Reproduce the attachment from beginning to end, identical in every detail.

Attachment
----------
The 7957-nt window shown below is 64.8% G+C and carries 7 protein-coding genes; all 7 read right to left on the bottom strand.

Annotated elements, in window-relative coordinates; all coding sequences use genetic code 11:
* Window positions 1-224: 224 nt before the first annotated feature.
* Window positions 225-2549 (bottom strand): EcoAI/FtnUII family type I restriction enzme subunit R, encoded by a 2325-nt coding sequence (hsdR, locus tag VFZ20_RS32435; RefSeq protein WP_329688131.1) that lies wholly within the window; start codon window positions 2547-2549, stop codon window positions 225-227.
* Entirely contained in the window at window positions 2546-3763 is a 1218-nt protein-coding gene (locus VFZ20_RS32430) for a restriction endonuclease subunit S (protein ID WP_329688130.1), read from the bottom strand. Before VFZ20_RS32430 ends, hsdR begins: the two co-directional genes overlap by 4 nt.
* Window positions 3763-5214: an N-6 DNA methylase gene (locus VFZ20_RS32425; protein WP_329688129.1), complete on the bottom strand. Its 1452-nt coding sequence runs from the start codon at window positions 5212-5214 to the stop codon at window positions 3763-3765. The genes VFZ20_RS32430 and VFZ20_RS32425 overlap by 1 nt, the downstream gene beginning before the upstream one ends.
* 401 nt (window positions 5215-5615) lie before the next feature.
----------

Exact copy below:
The 7957-nt window shown below is 64.8% G+C and carries 7 protein-coding genes; all 7 read right to left on the bottom strand.

Annotated elements, in window-relative coordinates; all coding sequences use genetic code 11:
* Window positions 1-224: 224 nt before the first annotated feature.
* Window positions 225-2549 (bottom strand): EcoAI/FtnUII family type I restriction enzme subunit R, encoded by a 2325-nt coding sequence (hsdR, locus tag VFZ20_RS32435; RefSeq protein WP_329688131.1) that lies wholly within the window; start codon window positions 2547-2549, stop codon window positions 225-227.
* Entirely contained in the window at window positions 2546-3763 is a 1218-nt protein-coding gene (locus VFZ20_RS32430) for a restriction endonuclease subunit S (protein ID WP_329688130.1), read from the bottom strand. Before VFZ20_RS32430 ends, hsdR begins: the two co-directional genes overlap by 4 nt.
* Window positions 3763-5214: an N-6 DNA methylase gene (locus VFZ20_RS32425; protein WP_329688129.1), complete on the bottom strand. Its 1452-nt coding sequence runs from the start codon at window positions 5212-5214 to the stop codon at window positions 3763-3765. The genes VFZ20_RS32430 and VFZ20_RS32425 overlap by 1 nt, the downstream gene beginning before the upstream one ends.
* 401 nt (window positions 5215-5615) lie before the next feature.